Nothing could be further from the truth. The 60,000 strong Lebanese army is more than capable of maintaining security throughout the country after a Syrian withdrawal (unless, as many Lebanese expect, Damascus covertly arms these groups so as to provide a pretext for the return of Syrian military forces). At the very least, the Lebanese army is capable of moving into these "pockets of insecurity." But Syria will not allow it. (Emphasis added in bold.)

I'd say much of this proved prescient, to a large degree (and I would note how Syria's allies, including Hezbollah, attempted to play the old Syrian role and tried to prevent the Army from going after Fateh al-Islam). I would also add, as I have before, Syrian proxies who are also open al-Qaeda supporters, like Fathi Yakan, who I am convinced had a significant role in the foiled plot in the north. Note also how Hezbollah's operational mastermind, Imad Mughniyeh, is correctly listed in the piece as having ties with al-Qaeda. This is yet another item to add to what was mentioned in my earlier post.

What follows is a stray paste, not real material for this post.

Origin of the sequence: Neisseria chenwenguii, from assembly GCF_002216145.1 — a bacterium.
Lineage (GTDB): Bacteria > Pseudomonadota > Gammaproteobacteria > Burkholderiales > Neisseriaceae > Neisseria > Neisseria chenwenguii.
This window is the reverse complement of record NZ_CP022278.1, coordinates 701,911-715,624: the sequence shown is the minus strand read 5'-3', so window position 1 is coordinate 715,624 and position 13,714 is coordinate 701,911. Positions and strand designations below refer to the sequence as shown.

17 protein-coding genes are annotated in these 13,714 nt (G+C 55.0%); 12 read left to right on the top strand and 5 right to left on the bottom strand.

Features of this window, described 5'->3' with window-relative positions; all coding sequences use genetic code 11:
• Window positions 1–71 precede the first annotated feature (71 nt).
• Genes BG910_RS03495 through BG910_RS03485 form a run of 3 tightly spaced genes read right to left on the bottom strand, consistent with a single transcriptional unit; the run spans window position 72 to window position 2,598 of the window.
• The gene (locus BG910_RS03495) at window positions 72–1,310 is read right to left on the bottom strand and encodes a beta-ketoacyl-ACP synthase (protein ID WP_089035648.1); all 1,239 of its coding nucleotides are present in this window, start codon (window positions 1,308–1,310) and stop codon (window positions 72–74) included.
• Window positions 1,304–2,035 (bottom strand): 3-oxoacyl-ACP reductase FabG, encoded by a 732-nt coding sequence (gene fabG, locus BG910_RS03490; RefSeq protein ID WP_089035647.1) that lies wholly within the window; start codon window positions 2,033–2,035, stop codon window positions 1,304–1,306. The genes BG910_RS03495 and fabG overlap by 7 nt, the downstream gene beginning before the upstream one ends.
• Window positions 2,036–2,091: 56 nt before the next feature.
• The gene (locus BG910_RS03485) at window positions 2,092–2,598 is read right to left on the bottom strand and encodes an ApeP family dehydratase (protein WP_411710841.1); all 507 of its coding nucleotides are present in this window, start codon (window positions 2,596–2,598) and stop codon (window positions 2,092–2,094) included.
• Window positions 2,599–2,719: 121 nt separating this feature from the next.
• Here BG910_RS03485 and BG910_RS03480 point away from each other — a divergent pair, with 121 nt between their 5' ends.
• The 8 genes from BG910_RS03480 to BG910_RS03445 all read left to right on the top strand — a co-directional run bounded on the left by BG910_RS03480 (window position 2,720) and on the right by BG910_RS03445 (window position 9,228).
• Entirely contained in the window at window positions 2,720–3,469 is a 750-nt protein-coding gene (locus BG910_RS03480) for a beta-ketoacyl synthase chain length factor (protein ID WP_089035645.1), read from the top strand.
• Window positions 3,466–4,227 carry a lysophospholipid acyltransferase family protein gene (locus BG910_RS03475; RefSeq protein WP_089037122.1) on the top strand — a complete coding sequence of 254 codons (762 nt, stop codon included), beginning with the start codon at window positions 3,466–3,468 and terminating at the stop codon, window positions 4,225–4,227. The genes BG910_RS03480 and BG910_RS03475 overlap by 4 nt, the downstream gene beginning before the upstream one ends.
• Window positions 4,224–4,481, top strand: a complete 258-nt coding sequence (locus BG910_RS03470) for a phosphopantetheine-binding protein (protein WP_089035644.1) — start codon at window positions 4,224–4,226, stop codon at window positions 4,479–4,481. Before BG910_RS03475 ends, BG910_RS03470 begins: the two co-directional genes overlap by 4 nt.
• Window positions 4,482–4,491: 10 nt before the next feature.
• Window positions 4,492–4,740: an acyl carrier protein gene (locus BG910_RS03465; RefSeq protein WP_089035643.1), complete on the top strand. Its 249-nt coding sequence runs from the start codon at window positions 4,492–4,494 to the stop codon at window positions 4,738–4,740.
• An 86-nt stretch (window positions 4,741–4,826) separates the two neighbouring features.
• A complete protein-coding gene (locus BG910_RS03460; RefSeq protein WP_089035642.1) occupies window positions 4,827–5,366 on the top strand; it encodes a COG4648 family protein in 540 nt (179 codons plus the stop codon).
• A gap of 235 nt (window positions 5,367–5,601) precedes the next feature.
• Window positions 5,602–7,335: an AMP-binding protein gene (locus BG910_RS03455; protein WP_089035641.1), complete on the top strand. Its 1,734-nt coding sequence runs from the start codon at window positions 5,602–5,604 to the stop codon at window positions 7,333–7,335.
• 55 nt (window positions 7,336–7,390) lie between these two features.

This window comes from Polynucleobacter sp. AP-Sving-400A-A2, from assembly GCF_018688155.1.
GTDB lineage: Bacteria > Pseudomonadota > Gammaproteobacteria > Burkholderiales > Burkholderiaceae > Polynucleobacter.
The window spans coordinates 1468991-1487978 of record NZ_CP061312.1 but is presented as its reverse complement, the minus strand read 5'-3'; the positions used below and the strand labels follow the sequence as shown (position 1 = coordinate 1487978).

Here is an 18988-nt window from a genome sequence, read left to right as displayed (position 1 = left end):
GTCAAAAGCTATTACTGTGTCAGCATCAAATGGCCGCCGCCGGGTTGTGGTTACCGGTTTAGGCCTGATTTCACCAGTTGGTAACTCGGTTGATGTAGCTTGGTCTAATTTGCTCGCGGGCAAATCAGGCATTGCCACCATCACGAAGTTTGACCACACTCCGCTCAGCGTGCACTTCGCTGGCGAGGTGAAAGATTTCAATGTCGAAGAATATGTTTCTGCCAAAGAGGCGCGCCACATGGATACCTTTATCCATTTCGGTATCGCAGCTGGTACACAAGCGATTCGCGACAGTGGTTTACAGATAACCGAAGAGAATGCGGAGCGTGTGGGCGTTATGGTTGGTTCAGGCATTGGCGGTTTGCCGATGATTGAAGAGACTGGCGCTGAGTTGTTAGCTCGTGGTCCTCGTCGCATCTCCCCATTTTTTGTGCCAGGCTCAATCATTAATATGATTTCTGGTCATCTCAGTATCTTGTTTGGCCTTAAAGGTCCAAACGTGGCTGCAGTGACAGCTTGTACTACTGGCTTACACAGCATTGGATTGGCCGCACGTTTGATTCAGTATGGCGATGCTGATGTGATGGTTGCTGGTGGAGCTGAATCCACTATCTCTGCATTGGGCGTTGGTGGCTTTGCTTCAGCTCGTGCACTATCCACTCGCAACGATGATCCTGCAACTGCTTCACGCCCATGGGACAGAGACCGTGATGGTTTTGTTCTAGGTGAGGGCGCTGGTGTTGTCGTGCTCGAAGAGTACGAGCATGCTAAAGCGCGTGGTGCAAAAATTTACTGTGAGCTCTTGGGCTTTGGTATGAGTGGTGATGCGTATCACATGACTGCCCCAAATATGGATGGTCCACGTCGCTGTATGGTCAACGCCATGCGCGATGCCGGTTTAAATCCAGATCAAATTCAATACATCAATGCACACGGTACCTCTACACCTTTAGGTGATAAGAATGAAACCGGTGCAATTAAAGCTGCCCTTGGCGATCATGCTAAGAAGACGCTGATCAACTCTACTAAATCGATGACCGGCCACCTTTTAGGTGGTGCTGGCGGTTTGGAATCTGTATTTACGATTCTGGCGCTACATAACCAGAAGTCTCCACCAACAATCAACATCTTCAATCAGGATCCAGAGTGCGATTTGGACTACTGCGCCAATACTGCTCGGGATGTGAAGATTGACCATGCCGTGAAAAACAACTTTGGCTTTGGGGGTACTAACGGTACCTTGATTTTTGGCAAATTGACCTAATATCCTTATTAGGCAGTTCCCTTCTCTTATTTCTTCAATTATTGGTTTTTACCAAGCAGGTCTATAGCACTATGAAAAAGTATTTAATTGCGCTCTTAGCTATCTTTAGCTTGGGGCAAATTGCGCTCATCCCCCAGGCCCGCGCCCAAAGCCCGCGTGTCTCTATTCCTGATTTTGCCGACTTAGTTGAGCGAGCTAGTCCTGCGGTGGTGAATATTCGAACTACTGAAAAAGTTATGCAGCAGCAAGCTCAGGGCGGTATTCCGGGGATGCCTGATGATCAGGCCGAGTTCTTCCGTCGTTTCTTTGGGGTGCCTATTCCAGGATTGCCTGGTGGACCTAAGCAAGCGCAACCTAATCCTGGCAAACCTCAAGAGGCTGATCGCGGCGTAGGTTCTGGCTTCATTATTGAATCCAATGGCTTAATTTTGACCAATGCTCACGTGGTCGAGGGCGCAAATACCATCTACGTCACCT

Addendum: A propos, I spotted this graph in an otherwise typical piece in the pro-Hezbollah, pro-Syrian al-Akhbar:

أكّدت مصادر مطلعة على سير التحقيقات القضائية لـ«الأخبار» أن مرعي، الذي كان مطلوباً للقضاء اللبناني، كان قبل عام 2005 يتمتّع بتغطية سورية سمحت له بالبقاء حراً، بسبب علاقته ووالده بالمخابرات السورية في الشمال

Sources with knowledge of the ongoing investigation confirmed to al-Akhbar that Mer'i, who was wanted by the Lebanese judiciary, enjoyed before 2005 a Syrian cover that allowed him to remain free, because of his father's ties to Syrian intelligence in the north.

I had posted about the Mer'i brothers, Syrian intelligence, Fateh Islam and al-Qaeda here.

No Doubt

Here's an excerpt from today's Washington Post editorial: